Major League Baseball vs Bloggers: A Librarian's Perspective

Steve Johnson, Internet Critic of the Chicago Tribune, reports that Major League Baseball is out to restrict the blogging of games. ricklibrarian adds a librarian's perspective. Rick says The fact that MLB is letting any posting at all must mean there is debate within the ranks of the executives. Someone there must see how fans naturally want to share their excitement. The bloggers are their friends, if they would only realize it, but greed has blinded their eyes.

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Isn't it also that...

The MLB are happy for you to Blog on their own site. As long as you pay for it?

Millions of fans can find MLBlogs.
That's why you need to blog here.
• Choose your favorite MLB template with team logo.
• Introduce yourself to the world. Examples: 1 | 2 | 3
• Accessible from MLB.com and all 30 club sites!
Take a swing with a 30-Day Free Trial, then only $4.95 per month.
Or you can sign up for 12 months for only $49.95.

I've seen a fair few photos on their 'official' fan blogs over the last couple of months. I'm off to the US next month and seeing the Cubs on the 18th :)

Well, what did one expect?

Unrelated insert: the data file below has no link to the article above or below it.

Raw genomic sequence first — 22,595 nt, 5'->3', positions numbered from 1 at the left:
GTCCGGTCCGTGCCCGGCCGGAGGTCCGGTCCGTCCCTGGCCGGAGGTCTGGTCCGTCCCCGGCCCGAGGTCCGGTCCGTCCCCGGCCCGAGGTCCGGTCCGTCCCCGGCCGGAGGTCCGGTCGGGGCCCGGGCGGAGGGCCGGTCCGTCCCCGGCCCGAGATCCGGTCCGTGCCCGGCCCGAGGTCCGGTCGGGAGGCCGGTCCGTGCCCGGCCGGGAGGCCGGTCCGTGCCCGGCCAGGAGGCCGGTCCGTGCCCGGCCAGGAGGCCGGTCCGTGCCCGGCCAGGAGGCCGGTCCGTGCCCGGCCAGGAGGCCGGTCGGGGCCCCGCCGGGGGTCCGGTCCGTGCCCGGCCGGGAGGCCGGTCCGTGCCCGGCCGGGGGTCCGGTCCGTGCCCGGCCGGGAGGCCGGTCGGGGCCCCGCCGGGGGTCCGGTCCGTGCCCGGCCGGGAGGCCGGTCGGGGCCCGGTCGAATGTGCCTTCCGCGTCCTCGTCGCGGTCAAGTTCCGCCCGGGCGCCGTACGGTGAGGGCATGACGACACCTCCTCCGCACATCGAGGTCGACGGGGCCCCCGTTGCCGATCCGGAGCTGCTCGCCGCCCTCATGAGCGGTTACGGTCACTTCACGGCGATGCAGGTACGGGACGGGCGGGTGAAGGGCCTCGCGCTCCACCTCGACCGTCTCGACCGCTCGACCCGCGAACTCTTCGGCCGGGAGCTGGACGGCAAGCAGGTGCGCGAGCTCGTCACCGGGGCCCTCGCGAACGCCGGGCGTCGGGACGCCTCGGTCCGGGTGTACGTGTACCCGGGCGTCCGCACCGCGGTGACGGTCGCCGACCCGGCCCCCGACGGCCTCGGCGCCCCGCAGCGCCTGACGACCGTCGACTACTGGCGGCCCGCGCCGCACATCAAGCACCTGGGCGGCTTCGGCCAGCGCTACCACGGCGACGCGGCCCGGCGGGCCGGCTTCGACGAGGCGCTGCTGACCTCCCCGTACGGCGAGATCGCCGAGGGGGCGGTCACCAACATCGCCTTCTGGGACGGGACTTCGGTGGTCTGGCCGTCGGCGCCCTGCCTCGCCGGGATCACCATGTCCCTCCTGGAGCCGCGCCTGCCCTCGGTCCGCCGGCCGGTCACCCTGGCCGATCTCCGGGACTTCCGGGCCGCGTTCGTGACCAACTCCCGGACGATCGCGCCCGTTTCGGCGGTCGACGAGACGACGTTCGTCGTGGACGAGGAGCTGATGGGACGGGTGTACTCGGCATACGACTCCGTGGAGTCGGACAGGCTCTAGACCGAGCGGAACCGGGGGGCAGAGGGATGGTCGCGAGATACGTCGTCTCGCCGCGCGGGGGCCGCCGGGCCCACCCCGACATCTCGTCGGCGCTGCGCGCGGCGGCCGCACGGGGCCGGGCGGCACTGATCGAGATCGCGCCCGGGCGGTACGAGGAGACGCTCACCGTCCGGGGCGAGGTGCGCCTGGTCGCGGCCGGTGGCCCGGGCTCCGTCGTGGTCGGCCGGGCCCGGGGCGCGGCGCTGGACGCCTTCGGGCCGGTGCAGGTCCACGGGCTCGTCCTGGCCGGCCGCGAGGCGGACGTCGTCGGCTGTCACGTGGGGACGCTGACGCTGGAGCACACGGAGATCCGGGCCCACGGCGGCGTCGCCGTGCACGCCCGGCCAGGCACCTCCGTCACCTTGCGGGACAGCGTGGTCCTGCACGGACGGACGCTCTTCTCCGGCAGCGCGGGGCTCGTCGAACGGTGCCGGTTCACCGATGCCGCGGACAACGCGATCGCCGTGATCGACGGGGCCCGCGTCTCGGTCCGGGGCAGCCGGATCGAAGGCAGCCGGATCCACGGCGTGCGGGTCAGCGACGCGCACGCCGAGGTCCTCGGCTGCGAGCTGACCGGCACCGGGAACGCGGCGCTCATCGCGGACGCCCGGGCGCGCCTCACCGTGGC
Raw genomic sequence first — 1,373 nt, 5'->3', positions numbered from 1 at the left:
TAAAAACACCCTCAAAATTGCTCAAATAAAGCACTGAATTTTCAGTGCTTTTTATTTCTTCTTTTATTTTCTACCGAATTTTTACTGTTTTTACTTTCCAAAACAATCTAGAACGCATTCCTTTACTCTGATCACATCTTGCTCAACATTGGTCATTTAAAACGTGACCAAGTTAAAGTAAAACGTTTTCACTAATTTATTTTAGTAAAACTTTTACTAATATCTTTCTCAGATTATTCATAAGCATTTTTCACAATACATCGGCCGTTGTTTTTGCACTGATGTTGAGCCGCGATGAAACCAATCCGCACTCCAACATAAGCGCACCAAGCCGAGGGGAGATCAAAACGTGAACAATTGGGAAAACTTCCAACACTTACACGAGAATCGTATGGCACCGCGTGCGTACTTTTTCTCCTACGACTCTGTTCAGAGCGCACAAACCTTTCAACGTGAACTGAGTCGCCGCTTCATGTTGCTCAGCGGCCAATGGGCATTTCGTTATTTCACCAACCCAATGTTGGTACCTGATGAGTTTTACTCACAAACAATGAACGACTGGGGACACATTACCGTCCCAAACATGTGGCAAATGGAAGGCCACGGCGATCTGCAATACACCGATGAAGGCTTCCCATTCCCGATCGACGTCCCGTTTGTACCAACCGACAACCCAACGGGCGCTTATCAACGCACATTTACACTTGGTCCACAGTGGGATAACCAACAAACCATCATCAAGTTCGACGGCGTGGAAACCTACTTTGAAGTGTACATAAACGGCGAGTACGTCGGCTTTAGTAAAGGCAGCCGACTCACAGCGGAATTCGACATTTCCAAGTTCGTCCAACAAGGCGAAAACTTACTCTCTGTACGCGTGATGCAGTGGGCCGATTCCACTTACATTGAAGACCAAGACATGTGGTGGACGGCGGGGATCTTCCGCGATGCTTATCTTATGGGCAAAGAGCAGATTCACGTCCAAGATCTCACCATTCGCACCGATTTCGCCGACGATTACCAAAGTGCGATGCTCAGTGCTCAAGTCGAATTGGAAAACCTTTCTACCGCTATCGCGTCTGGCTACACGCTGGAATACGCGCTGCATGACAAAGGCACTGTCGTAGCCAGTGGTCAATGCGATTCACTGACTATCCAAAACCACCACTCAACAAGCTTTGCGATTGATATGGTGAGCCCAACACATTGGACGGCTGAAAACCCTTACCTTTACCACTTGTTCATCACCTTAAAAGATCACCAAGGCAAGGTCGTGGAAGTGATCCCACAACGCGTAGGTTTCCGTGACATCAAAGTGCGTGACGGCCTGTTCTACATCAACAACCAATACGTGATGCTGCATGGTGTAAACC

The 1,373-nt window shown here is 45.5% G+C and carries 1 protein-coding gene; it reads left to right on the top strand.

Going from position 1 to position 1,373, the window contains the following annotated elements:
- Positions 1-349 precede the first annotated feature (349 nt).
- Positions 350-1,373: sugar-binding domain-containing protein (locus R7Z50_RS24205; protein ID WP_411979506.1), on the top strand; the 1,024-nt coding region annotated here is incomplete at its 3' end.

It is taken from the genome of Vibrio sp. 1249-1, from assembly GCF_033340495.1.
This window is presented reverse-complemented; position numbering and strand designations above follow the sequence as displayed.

Keep in mind that this is anti-blogging stance is coming from the same organization to place a warning after each game saying:

"Any account and descriptions of this game may not be disseminated without the expressed written consent of Major League Baseball."

In other words, professional sports reporters are screwed unless they first get written permission from the league before writing up a story on how the game went. I don't know if reporters actually have to do that, but according to this copyright statement, they should.

Going a step beyond, if I watch a game and then talk about it at work, then I've disseminated an account and description of the game without permission. By the terms of their statement, I've violated their copyright.

Of course, this is coming from an organization which came within a frog's hair of putting advertising on the bases. Why? Well I guess they're just not making enough money. *cough* *cough* http://en.wikipedia.org/wiki/List_of_highest_paid_baseball_players *cough*

Some books contain the machinery required to create and sustain universes. Tycho (Jerry Holkins) @ Penny Arcade

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